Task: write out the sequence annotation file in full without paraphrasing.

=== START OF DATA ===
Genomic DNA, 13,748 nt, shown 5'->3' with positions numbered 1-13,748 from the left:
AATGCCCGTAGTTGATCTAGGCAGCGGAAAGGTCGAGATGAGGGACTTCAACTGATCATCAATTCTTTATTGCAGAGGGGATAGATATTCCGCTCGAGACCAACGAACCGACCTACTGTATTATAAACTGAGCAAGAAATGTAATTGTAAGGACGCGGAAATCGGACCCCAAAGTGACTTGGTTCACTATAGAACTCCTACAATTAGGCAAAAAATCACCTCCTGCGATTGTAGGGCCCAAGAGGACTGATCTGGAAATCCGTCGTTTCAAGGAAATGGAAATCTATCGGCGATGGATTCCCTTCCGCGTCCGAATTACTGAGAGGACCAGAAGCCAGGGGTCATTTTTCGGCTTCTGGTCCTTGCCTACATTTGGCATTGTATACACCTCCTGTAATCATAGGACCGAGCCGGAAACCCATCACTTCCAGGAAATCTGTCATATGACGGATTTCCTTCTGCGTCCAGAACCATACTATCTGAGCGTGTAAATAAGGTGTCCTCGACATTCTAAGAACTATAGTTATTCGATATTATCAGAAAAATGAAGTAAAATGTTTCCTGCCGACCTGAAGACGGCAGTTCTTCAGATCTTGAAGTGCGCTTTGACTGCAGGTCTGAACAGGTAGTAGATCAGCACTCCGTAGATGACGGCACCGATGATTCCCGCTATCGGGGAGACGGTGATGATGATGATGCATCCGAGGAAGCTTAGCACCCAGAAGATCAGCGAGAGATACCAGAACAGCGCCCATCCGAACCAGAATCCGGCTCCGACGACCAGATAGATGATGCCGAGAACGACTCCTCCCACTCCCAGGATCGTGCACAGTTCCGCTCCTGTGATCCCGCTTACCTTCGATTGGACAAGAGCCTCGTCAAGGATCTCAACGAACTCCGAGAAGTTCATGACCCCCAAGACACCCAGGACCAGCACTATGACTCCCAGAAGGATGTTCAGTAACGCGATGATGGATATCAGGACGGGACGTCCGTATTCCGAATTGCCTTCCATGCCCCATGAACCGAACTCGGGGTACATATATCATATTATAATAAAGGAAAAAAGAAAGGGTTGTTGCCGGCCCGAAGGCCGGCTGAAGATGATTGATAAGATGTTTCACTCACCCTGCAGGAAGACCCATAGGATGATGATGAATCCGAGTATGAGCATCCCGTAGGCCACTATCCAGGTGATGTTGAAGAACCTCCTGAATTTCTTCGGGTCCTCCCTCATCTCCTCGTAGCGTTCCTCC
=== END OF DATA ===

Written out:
Genomic DNA, 13,748 nt, shown 5'->3' with positions numbered 1-13,748 from the left:
AATGCCCGTAGTTGATCTAGGCAGCGGAAAGGTCGAGATGAGGGACTTCAACTGATCATCAATTCTTTATTGCAGAGGGGATAGATATTCCGCTCGAGACCAACGAACCGACCTACTGTATTATAAACTGAGCAAGAAATGTAATTGTAAGGACGCGGAAATCGGACCCCAAAGTGACTTGGTTCACTATAGAACTCCTACAATTAGGCAAAAAATCACCTCCTGCGATTGTAGGGCCCAAGAGGACTGATCTGGAAATCCGTCGTTTCAAGGAAATGGAAATCTATCGGCGATGGATTCCCTTCCGCGTCCGAATTACTGAGAGGACCAGAAGCCAGGGGTCATTTTTCGGCTTCTGGTCCTTGCCTACATTTGGCATTGTATACACCTCCTGTAATCATAGGACCGAGCCGGAAACCCATCACTTCCAGGAAATCTGTCATATGACGGATTTCCTTCTGCGTCCAGAACCATACTATCTGAGCGTGTAAATAAGGTGTCCTCGACATTCTAAGAACTATAGTTATTCGATATTATCAGAAAAATGAAGTAAAATGTTTCCTGCCGACCTGAAGACGGCAGTTCTTCAGATCTTGAAGTGCGCTTTGACTGCAGGTCTGAACAGGTAGTAGATCAGCACTCCGTAGATGACGGCACCGATGATTCCCGCTATCGGGGAGACGGTGATGATGATGATGCATCCGAGGAAGCTTAGCACCCAGAAGATCAGCGAGAGATACCAGAACAGCGCCCATCCGAACCAGAATCCGGCTCCGACGACCAGATAGATGATGCCGAGAACGACTCCTCCCACTCCCAGGATCGTGCACAGTTCCGCTCCTGTGATCCCGCTTACCTTCGATTGGACAAGAGCCTCGTCAAGGATCTCAACGAACTCCGAGAAGTTCATGACCCCCAAGACACCCAGGACCAGCACTATGACTCCCAGAAGGATGTTCAGTAACGCGATGATGGATATCAGGACGGGACGTCCGTATTCCGAATTGCCTTCCATGCCCCATGAACCGAACTCGGGGTACATATATCATATTATAATAAAGGAAAAAAGAAAGGGTTGTTGCCGGCCCGAAGGCCGGCTGAAGATGATTGATAAGATGTTTCACTCACCCTGCAGGAAGACCCATAGGATGATGATGAATCCGAGTATGAGCATCCCGTAGGCCACTATCCAGGTGATGTTGAAGAACCTCCTGAATTTCTTCGGGTCCTCCCTCATCTCCTCGTAGCGTTCCTCC